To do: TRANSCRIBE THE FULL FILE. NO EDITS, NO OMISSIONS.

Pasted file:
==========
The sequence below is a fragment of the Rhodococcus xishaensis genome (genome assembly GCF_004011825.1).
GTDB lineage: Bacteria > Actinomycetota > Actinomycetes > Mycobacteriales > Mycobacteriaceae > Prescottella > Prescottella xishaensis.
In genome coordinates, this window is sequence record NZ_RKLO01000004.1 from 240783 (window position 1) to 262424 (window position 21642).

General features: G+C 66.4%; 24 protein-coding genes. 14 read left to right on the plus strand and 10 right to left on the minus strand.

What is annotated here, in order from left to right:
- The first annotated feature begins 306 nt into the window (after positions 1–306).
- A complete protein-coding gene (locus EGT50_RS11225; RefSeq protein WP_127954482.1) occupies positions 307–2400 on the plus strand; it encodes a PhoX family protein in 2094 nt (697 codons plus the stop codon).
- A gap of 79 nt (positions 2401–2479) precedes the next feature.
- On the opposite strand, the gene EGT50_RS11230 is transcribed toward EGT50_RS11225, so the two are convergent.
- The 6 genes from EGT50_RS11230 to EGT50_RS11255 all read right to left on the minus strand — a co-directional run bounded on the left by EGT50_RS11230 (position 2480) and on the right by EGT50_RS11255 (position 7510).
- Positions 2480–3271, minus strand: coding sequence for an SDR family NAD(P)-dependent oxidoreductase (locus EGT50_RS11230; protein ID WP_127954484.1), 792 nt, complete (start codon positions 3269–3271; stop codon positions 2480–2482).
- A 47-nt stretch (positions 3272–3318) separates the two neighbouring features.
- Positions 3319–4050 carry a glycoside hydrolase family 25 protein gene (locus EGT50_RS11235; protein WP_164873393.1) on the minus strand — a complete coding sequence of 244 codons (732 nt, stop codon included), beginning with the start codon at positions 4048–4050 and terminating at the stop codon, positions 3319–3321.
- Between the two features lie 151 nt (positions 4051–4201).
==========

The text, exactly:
The sequence below is a fragment of the Rhodococcus xishaensis genome (genome assembly GCF_004011825.1).
GTDB lineage: Bacteria > Actinomycetota > Actinomycetes > Mycobacteriales > Mycobacteriaceae > Prescottella > Prescottella xishaensis.
In genome coordinates, this window is sequence record NZ_RKLO01000004.1 from 240783 (window position 1) to 262424 (window position 21642).

General features: G+C 66.4%; 24 protein-coding genes. 14 read left to right on the plus strand and 10 right to left on the minus strand.

What is annotated here, in order from left to right:
- The first annotated feature begins 306 nt into the window (after positions 1–306).
- A complete protein-coding gene (locus EGT50_RS11225; RefSeq protein WP_127954482.1) occupies positions 307–2400 on the plus strand; it encodes a PhoX family protein in 2094 nt (697 codons plus the stop codon).
- A gap of 79 nt (positions 2401–2479) precedes the next feature.
- On the opposite strand, the gene EGT50_RS11230 is transcribed toward EGT50_RS11225, so the two are convergent.
- The 6 genes from EGT50_RS11230 to EGT50_RS11255 all read right to left on the minus strand — a co-directional run bounded on the left by EGT50_RS11230 (position 2480) and on the right by EGT50_RS11255 (position 7510).
- Positions 2480–3271, minus strand: coding sequence for an SDR family NAD(P)-dependent oxidoreductase (locus EGT50_RS11230; protein ID WP_127954484.1), 792 nt, complete (start codon positions 3269–3271; stop codon positions 2480–2482).
- A 47-nt stretch (positions 3272–3318) separates the two neighbouring features.
- Positions 3319–4050 carry a glycoside hydrolase family 25 protein gene (locus EGT50_RS11235; protein WP_164873393.1) on the minus strand — a complete coding sequence of 244 codons (732 nt, stop codon included), beginning with the start codon at positions 4048–4050 and terminating at the stop codon, positions 3319–3321.
- Between the two features lie 151 nt (positions 4051–4201).